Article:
Little Miss BBQ

Nikki BuchananSeptember 2019
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The Jefe sandwich; Photography by David B. Moore
The Jefe sandwich; Photography by David B. Moore

Our food-line-averse critic finally gets her first taste of the Valley low-and-slow legend.

Impatience is my middle name. I wouldn’t stand in line for the Second Coming, much less a meal at a restaurant, which explains why I have never – gasp! – set foot inside the original Little Miss BBQ in Central Phoenix, universally lauded as the best ’cue joint in the Valley, if not the Western Hemisphere. I’d heard the horror stories about the interminable waits and the bad parking and the kitchen selling out of the famous brisket before customers who’d been waiting for an hour could even get a crack at it, and none of it sounded doable to me, a self-avowed hothead who lacks the deep stores of forbearance required. I’ve had LMB off-premises, mind you, but a secondhand experience is not the same thing.

After a recent visit to the second Little Miss BBQ location, a larger, handsomer and quicker-paced operation which opened last fall in a former bank building on Seventh Street in Sunnyslope, I must admit, I completely understand what all the fuss is about. Line or no line, this really is the best barbecue in town.

With the help of his super friendly crew, owner and pitmaster Scott Holmes turns out the minimally rubbed, oak- and pecan-smoked barbecue of Central Texas, where beef is king and sauce comes on the side. His brisket, sourced from a family farm in Minnesota, is outrageously good, particularly the fatty version, which boasts an unctuous layer of fat cap resting between pink smoke rings and crusty, complex bark. The shimmering meat itself is robustly beefy, its texture firm but so lusciously loose it seems to melt in the mouth. Holmes’ pulled pork is every bit as good, offering up the fattiness, silken texture and smoky sweetness that make the staple so irresistible. It’s the best pulled pork I can remember.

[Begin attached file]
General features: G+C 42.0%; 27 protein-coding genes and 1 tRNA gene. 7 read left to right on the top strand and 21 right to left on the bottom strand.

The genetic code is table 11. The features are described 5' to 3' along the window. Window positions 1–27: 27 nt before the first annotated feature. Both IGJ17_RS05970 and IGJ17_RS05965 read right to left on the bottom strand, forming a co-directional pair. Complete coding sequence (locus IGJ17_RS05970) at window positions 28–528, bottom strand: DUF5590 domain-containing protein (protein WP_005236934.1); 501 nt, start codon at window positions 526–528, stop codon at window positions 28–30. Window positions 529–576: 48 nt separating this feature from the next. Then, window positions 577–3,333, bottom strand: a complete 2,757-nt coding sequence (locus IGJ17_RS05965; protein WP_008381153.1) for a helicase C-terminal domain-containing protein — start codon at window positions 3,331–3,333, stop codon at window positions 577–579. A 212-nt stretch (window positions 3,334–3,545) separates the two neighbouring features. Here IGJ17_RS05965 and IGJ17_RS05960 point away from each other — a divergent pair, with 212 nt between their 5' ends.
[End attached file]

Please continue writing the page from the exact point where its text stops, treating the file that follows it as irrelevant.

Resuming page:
sausage, pulled pork and brisket plate
sausage, pulled pork and brisket plate

Neither meat needs the dark molasses-tinged barbecue sauces (one regular, one spicy) or the tangy Carolina-style mustard sauce provided at the table – although they’re awfully good drizzled on the piled-high pulled pork sandwich, the meat nestled between two shiny Kona buns from Noble.

The only disappointment for me is the pork ribs, which need more chew and seem too plain, weaned as I was on the sauce-basted “wet” ribs of Memphis. However, The Jefe – a two-meats-of-your-choice sandwich that, in this case, combines ultra-moist, black pepper-sparked turkey with house-made pork- and beef-stuffed sausage link, wrapped in snappy casing and dripping with juices – is phenomenal, especially with its topper of sweet, vinegar-bright slaw.

All the sides are excellent, too. Love the mild, creamy mac and cheese (do I taste Velveeta?); the cubed, skins-on potato salad, sweetened with pickle; the sturdy jalapeño-cheddar grits; and the earthiest, most perfectly seasoned ranch-style beans, threaded with pulled pork, on the planet. Holmes has also concocted a great little bar, stocked with local craft beer and fun, pre-batched cocktails.

How I love Little Miss! Duh. Better late than never.

line at Little Miss BBQ
line at Little Miss BBQ
Little Miss BBQ

Cuisine: Barbecue
Contact: 8901 N. Seventh St., Phoenix, 602-314-6922, littlemissbbq.com
Hours: Tu-Th 11 a.m.-8 p.m., F-Sa 11 a.m.-9 p.m., Su 10 a.m.-3 p.m., M 10 a.m.-1 p.m.
Highlights: Brisket (sandwich, $9.75, plate $14 or $17); pulled pork sandwich ($9.50); two-meat plate ($16); house-made sausage ($4.25 per pound); The Jefe sandwich ($10.50); ranch-style beans (pint, $5); mac and cheese (pint, $6)

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